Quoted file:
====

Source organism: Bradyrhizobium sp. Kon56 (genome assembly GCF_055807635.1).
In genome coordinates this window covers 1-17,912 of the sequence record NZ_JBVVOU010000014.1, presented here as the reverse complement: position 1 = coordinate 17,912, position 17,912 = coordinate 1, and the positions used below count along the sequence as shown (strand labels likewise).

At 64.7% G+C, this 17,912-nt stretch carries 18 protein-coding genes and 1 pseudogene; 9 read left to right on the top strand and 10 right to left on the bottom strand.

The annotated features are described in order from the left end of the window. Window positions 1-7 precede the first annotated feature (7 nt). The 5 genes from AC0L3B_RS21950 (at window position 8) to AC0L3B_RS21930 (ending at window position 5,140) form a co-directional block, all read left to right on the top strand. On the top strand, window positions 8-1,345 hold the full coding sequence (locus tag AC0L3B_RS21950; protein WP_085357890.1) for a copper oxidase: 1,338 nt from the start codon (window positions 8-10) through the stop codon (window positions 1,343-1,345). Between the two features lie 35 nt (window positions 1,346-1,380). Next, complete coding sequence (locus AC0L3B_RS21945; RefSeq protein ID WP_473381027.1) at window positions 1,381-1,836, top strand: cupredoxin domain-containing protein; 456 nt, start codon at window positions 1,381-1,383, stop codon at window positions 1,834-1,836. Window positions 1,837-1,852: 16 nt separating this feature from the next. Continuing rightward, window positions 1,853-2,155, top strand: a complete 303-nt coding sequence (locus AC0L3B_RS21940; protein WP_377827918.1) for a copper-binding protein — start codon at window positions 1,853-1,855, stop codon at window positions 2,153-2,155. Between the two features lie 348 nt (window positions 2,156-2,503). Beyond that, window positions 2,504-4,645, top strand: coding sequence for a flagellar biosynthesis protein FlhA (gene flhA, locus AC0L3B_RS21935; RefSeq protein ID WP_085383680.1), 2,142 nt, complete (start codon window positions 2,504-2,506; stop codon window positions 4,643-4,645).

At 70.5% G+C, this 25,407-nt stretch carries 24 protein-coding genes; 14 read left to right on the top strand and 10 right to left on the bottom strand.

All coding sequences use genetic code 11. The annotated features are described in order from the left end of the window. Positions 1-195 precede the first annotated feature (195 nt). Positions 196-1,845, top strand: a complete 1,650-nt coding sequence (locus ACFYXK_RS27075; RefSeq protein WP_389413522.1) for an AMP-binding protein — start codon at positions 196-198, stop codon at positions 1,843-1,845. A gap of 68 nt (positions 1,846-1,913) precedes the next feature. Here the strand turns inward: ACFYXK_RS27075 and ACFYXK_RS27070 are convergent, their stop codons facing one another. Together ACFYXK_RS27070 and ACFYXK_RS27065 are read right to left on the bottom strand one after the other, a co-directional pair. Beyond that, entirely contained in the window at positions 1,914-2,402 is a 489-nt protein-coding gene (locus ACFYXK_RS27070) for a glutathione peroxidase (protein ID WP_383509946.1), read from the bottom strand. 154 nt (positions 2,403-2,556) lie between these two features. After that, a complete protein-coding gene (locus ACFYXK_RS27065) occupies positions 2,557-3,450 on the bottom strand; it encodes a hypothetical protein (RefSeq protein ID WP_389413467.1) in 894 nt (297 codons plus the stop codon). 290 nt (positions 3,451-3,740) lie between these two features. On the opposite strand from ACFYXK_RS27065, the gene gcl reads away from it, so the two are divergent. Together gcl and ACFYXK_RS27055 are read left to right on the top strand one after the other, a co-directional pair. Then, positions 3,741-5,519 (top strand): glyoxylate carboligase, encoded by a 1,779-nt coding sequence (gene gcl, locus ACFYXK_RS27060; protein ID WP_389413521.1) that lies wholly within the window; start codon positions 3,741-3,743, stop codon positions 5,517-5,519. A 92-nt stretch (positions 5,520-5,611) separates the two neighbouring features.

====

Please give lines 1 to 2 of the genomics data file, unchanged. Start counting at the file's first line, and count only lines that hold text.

Source organism: Bradyrhizobium sp. Kon56 (genome assembly GCF_055807635.1).
In genome coordinates this window covers 1-17,912 of the sequence record NZ_JBVVOU010000014.1, presented here as the reverse complement: position 1 = coordinate 17,912, position 17,912 = coordinate 1, and the positions used below count along the sequence as shown (strand labels likewise).